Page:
Breaches are escalating with increasing intensity, and with more sophisticated malware than ever before. All businesses and governments face this growing threat, and are looking for ways to protect their assets, both information and financial.
Moreover, while many businesses both large and small have taken measures to implement cyber security solutions, they face a growing problem, because as attackers become more sophisticated, they are using online distribution channels and other third-party partners to target their victims.
According to Sarel Lamprecht, MD of Phishield, the world’s first cyber insurance policy, this has driven a need for insurers and insurance brokers to raise awareness and promote their cyber insurance products and educate businesses as to what is covered in the event of a breach. “Of course, insurance is only one link in the security chain,” he adds.
“To manage risk properly, businesses need to have other measures in place, such as tools, procedures, policies and compliance. They need to remember that having insurance in place is not an ‘instead of’ security solutions, but rather an ‘in addition to’. It is a vital part of a company’s overall risk posture.”
While banks and other organisations that handle their customers’ most sensitive data are generally better equipped to assess cyber risks, and understand the potential fallout, most of South Africa’s businesses are not, he says. “The modelling of cyber risk has been tricky due to a dearth of available data, as well as a multitude of factors that are difficult to quantify.”
However, he says there are other approaches to valuing the risk of a breach including using stress and penetration testing. “Most cyber policies will offer direct loss and liability protection for risks that go hand-in-hand when utilising technology and data. Policies can also be expanded to include costs associated with business interruption or downtime. At an executive level, where regulatory and compliance concerns play a role, a wider understanding of cyber risk is needed, including the potential impact, and ways to mitigate it.”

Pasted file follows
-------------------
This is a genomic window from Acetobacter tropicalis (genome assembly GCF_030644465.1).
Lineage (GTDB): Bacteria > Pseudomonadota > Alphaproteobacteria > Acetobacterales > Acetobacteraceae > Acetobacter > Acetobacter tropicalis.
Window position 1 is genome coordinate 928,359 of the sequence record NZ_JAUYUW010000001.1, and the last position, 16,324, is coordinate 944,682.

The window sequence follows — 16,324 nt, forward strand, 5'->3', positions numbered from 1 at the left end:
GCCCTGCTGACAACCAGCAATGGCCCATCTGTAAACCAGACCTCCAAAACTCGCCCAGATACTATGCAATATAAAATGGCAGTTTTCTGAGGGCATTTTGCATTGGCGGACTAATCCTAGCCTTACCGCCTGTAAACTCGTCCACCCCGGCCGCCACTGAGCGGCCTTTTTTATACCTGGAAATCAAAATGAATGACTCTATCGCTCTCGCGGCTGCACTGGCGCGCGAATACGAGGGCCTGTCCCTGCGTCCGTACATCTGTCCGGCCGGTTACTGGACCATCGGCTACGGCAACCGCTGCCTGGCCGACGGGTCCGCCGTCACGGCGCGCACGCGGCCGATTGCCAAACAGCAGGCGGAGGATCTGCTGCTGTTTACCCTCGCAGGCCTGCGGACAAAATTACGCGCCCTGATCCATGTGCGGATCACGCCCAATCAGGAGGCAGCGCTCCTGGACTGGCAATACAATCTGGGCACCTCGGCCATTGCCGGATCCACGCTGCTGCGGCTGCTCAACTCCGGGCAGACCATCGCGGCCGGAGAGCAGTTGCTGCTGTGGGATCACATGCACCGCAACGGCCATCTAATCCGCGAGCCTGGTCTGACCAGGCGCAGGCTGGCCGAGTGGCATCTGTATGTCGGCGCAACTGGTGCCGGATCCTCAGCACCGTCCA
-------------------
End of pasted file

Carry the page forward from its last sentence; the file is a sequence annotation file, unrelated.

Lamprecht says in South Africa, the adoption of POPI is forcing businesses to boost their cyber liability plans as they try to get a handle on the true impact a breach could have on their organisations. “Many businesses haven’t a clue that a security event has even occurred until months down the line. They also struggle to put a price tag on the damage a breach has caused – sums that can run into the millions.
“The costs come in many forms – from the forensic investigation, to downtime, to letting customers know and the resulting loss of confidence, third-party losses, as well as penalties and fines imposed by regulatory bodies.”
All businesses are vulnerable, he says, and SA is no different. “This digital era we live in has brought many benefits in terms of efficiencies, innovation and similar, but this comes with a whole new slew of risks and vulnerabilities. “Fraud happens more often than not in cyber space these days, and companies need to ensure their insurance will cover incidents of this nature.”
Moreover, he says businesses must ensure their risk management posture is top notch, and updated to handle growing scourge of breaches. “This should include introducing penetration and stress testing, as well as having a thorough recovery plan in place that unites all the different business units.”